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We have three lucky-imaging epochs of this system, one of which has been reported in Maíz Apellániz (2010). This and the HIPPARCOS data point are the only data in the WDS catalog, so there is little historical information. Our data show an indication of a counterclockwise motion of B around A, but the uncertainties are large, therefore new epochs are needed to confirm it. The motion corresponds to a period of at least several thousand years.

3.12. BD +60 544 A,B, a new O-type system

This system has no previous accurate spectral classifications listed in Simbad, just two references that indicate that it is of OB type (Hardorp et al. 1959; Rydstrom 1978). The WDS catalog indicates that it is a pair separated by 19 with a Δm of 0.9 mag and a first measurement from a century ago. Both components have entries with good RUWE in Gaia DR2 and with parallaxes within one sigma of each other. We combined the two with the same zeropoint and prior as before (and including the covariance term) to obtain a distance of kpc.

This system is relatively easy to spatially separate with lucky spectroscopy given its relatively small magnitude difference and large separation (Fig. 12). The A component is classified as O9.5 IV, making this the first time that it is identified as an O star. The B component, on the other hand, is classified as B1 V. The merged spectrum receives the intermediate classification of O9.7 IV:, with the uncertainty in the luminosity class being another instance of contradicting luminosity criteria when a late-O star and an early-B star are combined.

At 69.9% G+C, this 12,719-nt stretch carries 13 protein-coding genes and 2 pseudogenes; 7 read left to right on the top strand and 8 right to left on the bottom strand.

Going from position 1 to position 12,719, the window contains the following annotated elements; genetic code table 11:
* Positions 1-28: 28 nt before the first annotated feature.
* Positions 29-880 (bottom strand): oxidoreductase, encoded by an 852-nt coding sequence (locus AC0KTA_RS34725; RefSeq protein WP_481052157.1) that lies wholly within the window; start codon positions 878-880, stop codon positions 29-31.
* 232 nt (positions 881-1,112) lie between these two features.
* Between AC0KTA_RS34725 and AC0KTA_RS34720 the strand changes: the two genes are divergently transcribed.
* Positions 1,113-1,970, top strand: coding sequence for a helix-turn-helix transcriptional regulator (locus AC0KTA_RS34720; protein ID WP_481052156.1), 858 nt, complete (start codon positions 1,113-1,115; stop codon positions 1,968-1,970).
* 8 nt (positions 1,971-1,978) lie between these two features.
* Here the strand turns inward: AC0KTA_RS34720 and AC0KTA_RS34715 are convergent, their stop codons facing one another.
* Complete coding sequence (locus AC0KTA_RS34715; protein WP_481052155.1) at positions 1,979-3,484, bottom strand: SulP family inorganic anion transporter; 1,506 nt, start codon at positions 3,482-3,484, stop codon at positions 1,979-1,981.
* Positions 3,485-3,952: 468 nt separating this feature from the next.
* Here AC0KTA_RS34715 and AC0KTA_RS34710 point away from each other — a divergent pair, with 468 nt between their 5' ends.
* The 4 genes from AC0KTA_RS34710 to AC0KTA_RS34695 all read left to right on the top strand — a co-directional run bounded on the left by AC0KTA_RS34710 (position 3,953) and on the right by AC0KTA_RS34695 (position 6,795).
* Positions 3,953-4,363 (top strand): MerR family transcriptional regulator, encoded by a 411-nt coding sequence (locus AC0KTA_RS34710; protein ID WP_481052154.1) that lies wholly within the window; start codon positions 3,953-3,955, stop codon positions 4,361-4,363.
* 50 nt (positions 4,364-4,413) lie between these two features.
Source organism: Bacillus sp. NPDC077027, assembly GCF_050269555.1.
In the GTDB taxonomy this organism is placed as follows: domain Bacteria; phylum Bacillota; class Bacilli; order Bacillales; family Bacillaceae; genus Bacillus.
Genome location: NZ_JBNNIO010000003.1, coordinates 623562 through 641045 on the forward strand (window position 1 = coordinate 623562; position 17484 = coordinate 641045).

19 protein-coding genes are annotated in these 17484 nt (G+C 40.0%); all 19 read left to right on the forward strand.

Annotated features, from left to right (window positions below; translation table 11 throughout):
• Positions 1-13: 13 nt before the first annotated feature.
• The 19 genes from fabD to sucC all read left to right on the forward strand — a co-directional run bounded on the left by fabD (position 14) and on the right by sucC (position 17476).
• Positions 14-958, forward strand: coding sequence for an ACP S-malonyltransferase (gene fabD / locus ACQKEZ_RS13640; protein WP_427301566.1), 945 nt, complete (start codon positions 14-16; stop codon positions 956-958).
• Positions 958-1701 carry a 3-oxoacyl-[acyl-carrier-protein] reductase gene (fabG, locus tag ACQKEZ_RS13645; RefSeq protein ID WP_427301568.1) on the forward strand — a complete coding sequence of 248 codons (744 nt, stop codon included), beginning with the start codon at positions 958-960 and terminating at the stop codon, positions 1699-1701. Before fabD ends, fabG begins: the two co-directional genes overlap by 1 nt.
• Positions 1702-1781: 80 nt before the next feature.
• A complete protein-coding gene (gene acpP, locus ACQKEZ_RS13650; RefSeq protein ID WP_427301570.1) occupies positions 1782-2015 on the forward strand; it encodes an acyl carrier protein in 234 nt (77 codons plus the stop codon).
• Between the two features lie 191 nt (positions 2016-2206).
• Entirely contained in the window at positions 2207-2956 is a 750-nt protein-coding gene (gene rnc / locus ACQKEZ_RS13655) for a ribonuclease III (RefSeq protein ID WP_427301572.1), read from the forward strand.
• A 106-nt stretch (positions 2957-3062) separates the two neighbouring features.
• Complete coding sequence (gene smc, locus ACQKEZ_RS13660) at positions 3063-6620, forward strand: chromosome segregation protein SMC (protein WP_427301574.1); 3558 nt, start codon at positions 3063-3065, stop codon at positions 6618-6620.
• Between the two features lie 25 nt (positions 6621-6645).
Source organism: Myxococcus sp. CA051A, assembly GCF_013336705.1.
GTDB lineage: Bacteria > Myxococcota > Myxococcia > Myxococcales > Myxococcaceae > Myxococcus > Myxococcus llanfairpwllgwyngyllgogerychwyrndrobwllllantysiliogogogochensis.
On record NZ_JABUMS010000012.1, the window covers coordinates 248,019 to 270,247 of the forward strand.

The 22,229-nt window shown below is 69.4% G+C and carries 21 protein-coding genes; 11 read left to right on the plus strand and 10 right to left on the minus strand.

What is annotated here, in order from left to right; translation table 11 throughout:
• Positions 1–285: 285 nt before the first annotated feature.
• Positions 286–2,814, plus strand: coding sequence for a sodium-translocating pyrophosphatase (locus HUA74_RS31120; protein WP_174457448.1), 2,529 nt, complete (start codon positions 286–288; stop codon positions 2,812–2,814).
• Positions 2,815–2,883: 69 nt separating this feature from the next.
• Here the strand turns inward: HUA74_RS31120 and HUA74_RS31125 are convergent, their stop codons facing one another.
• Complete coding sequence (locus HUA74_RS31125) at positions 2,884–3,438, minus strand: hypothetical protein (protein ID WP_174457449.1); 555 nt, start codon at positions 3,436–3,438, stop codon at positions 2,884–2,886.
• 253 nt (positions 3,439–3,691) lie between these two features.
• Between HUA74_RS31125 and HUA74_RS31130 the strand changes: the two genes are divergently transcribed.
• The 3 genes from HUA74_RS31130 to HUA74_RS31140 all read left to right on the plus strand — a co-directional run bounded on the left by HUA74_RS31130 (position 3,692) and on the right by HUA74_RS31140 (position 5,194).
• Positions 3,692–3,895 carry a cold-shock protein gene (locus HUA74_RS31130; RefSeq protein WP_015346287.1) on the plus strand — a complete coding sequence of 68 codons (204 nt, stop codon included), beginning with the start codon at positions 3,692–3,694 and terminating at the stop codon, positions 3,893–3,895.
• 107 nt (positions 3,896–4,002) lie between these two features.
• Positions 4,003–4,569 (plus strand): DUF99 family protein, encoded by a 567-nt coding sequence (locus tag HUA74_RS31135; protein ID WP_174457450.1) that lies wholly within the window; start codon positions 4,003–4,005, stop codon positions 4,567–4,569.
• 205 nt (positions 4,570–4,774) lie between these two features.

thumbnail Fig. 12.

Rectified spectrograms for BD +60 544 at the GOSSS spectral resolution of R ∼ 2500 and on the stellar reference frame. For each spectrogram, the name, spectral type, and evening date (YYMMDD) are shown. The top spectrogram is the weighted combination of the two components for the 181220 epoch. Main atomic and ISM lines are indicated.

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We have one lucky-imaging epoch of BD +60 544. Both components are also detected in Gaia DR2, and our values for the separation, position angle, and magnitude difference agree well.